Final Element of Investment Manager Regime Released

Industry are continuing to lobby for an investment manager regime more aligned to other jurisdictions after the narrow scope and compliance requirements of the proposed investment manager regime were highlighted in the latest exposure draft legislation.

The Government released exposure draft legislation on 4 April 2013 implementing the third (and final) element of the Investment Manager Regime (IMR) tax rules which are designed to encourage foreign funds to invest into Australia1. Following the introduction of the first and second elements of the IMR in 2012 and, once passed, the new rules will provide certainty to qualifying foreign funds that have invested in Australia.

The proposed  rules are intended to operate so that a foreign fund which qualifies as an ‘IMR foreign fund’ will be exempt from Australian tax on Australian sourced revenue and capital gains derived from passive portfolio investments. This exemption does not extend to Australian real property. Income in the form of dividends, interest and royalties will remain subject to withholding tax.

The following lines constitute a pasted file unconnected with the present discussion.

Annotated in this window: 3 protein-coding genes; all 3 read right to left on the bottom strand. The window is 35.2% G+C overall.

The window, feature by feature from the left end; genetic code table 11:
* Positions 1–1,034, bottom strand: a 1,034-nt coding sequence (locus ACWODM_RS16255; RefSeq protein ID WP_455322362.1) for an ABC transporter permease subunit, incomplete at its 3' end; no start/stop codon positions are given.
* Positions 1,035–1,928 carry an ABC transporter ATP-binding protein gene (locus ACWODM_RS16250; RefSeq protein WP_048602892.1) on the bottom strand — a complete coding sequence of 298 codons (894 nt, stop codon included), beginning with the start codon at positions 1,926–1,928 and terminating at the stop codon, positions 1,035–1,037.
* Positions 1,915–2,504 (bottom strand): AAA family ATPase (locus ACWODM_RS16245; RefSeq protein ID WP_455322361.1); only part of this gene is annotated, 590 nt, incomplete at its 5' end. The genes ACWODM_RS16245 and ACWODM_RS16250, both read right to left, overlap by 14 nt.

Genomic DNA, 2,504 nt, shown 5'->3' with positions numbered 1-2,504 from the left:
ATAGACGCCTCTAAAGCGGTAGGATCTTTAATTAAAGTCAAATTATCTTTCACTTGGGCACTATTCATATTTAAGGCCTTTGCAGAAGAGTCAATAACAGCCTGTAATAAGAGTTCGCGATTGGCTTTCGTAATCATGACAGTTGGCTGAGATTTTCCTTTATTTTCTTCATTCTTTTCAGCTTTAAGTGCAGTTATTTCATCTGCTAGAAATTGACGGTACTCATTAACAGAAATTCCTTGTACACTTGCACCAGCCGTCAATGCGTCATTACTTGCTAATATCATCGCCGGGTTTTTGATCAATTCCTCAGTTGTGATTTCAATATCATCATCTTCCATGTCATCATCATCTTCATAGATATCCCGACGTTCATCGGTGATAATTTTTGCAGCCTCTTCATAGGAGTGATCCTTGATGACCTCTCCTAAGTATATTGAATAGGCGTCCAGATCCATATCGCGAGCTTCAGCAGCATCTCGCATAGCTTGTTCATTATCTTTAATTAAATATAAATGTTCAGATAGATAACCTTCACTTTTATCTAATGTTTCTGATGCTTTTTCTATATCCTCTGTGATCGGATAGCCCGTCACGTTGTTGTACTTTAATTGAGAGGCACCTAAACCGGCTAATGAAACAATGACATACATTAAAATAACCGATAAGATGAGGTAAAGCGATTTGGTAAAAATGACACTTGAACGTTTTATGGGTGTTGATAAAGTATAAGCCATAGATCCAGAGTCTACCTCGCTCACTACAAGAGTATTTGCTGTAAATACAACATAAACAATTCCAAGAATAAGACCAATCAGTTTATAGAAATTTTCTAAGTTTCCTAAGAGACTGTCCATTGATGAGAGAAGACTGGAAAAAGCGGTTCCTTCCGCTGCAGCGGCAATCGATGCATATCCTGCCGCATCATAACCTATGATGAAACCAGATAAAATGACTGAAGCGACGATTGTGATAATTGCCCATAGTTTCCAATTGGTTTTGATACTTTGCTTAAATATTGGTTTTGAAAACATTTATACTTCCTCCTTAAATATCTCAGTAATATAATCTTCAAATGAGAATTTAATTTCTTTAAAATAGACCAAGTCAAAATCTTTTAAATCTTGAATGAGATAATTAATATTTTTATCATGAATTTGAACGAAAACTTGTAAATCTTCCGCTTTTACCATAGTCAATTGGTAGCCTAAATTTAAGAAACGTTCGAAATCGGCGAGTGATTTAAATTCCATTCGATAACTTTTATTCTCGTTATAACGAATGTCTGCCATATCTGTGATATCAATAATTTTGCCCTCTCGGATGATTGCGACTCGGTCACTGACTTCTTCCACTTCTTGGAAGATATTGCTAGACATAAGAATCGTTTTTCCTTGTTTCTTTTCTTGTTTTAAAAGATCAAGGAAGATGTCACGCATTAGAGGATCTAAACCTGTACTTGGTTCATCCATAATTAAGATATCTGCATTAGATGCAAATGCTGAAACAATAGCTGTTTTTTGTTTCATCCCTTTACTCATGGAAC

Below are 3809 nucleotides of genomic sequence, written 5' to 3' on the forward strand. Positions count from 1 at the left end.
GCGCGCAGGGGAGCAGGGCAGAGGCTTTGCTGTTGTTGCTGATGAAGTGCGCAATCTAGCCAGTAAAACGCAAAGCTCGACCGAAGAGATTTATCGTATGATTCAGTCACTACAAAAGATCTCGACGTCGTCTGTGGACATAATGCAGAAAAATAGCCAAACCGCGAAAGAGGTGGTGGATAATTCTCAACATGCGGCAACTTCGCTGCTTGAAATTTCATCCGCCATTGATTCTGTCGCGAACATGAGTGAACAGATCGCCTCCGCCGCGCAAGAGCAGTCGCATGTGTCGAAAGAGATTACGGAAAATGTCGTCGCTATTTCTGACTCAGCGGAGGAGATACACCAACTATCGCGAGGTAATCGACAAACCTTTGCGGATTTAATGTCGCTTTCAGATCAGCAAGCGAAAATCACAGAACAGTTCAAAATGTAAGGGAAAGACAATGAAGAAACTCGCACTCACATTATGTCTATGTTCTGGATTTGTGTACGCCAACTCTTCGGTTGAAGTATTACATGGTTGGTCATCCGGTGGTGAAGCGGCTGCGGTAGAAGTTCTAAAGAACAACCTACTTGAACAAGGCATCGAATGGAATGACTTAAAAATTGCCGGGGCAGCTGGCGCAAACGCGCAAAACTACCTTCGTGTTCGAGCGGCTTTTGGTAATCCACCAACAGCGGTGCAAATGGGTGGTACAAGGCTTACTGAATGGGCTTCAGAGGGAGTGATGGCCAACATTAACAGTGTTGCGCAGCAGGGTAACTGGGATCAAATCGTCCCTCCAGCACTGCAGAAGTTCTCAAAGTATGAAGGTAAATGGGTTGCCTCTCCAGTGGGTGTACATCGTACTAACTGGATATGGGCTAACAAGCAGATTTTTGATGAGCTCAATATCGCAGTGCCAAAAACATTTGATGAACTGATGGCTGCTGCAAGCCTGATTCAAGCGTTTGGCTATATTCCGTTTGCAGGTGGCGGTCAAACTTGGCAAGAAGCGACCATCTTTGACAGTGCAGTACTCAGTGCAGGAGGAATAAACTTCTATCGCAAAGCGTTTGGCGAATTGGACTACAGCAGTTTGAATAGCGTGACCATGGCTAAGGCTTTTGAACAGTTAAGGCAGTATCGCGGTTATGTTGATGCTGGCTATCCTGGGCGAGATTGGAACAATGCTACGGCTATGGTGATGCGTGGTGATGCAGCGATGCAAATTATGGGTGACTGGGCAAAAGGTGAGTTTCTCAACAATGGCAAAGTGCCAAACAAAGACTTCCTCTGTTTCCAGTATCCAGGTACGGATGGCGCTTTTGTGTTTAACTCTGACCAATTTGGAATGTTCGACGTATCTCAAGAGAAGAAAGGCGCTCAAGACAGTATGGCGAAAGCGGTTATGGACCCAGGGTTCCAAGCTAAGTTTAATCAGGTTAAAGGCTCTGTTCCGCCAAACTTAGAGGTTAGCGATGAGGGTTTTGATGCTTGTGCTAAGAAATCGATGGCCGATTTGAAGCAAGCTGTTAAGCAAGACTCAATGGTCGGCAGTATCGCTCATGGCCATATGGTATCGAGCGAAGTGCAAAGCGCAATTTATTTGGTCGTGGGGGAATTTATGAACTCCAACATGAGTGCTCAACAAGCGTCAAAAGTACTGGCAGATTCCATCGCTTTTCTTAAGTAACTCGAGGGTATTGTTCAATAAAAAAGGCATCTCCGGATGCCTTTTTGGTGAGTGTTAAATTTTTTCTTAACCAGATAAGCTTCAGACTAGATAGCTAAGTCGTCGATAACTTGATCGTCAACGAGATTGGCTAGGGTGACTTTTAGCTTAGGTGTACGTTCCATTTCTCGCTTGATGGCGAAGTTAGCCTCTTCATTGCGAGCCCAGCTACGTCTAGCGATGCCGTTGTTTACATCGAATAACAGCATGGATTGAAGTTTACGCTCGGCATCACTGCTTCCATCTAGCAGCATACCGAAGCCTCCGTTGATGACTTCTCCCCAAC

Foreign funds that do not satisfy the IMR requirements will be taxed under general Australian income tax rules.

Qualifying as an IMR Foreign Fund

A foreign fund will qualify as an ‘IMR foreign fund’ where:

  • the fund is not an Australian resident at any time during the income year
  • the fund does not carry on or control a trading business in Australia
  • the fund is a resident in an information exchange country. Australia has been actively negotiating information exchange treaties with a number of countries and these jurisdictions usefully include the Cayman Islands. However, there are a number of notable exceptions from this list including Hong Kong and Luxembourg. Funds resident in these excluded jurisdictions will not be able to benefit from the IMR concessions